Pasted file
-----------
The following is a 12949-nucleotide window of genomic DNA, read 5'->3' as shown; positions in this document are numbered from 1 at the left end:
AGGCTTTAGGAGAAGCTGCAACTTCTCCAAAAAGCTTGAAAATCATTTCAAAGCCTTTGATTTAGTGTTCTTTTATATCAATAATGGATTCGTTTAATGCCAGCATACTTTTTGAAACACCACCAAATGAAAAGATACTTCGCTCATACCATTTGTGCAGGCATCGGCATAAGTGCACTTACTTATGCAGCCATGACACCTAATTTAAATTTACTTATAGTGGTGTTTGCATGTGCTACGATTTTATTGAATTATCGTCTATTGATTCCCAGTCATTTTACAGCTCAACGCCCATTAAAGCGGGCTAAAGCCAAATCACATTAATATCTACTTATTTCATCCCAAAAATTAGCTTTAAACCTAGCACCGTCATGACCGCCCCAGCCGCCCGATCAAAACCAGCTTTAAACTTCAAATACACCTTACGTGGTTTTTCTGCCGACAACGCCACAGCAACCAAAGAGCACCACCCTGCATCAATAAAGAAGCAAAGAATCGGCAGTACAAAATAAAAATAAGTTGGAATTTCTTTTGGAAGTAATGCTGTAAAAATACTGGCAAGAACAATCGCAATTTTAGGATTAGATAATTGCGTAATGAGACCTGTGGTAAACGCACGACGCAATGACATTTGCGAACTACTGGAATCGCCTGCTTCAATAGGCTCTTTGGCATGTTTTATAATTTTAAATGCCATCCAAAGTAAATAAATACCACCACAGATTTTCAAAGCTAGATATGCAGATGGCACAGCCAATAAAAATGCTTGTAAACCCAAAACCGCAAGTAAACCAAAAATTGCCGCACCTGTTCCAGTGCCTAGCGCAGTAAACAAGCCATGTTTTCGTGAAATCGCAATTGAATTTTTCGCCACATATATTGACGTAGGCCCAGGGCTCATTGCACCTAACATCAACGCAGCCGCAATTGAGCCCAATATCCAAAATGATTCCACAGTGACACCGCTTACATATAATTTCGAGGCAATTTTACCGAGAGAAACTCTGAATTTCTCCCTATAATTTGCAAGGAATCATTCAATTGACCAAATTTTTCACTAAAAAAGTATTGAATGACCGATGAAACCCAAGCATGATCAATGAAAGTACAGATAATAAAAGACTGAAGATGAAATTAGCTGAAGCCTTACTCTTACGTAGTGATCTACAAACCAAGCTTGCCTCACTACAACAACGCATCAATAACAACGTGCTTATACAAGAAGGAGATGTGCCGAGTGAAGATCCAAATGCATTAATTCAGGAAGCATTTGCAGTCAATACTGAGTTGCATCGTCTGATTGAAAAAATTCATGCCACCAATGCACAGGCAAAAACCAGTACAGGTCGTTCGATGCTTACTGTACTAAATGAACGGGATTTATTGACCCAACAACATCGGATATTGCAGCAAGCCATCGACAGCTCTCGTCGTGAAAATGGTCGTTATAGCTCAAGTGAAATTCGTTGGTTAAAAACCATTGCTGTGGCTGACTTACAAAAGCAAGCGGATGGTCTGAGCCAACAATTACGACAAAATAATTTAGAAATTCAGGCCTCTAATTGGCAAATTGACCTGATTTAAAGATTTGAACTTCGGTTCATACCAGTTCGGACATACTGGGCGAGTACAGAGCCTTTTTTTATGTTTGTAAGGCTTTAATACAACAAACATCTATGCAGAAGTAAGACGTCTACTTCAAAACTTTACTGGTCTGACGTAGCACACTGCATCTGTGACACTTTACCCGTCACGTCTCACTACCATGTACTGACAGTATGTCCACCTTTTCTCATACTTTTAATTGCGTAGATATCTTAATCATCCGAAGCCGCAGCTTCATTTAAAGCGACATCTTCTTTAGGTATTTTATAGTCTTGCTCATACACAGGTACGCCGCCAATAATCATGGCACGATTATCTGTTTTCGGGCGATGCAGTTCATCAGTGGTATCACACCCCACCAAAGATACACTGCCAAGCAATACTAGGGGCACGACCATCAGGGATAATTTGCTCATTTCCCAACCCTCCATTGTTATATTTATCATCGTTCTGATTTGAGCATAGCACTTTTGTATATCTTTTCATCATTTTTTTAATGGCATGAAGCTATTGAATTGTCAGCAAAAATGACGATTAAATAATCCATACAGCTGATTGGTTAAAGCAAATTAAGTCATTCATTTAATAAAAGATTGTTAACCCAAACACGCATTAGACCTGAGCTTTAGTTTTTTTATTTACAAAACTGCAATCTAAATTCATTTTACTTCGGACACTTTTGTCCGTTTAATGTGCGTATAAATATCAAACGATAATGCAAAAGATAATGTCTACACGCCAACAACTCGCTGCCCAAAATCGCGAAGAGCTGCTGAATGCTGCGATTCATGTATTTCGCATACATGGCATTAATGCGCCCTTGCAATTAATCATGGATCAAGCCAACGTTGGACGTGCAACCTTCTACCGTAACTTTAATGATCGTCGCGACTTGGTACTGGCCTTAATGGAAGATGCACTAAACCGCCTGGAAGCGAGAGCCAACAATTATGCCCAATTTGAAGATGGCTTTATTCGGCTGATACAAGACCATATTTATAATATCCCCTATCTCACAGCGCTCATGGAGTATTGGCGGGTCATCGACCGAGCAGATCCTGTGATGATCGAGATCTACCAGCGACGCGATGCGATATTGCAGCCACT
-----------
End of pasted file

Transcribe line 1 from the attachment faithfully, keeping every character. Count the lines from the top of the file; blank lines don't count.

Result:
The following is a 12949-nucleotide window of genomic DNA, read 5'->3' as shown; positions in this document are numbered from 1 at the left end: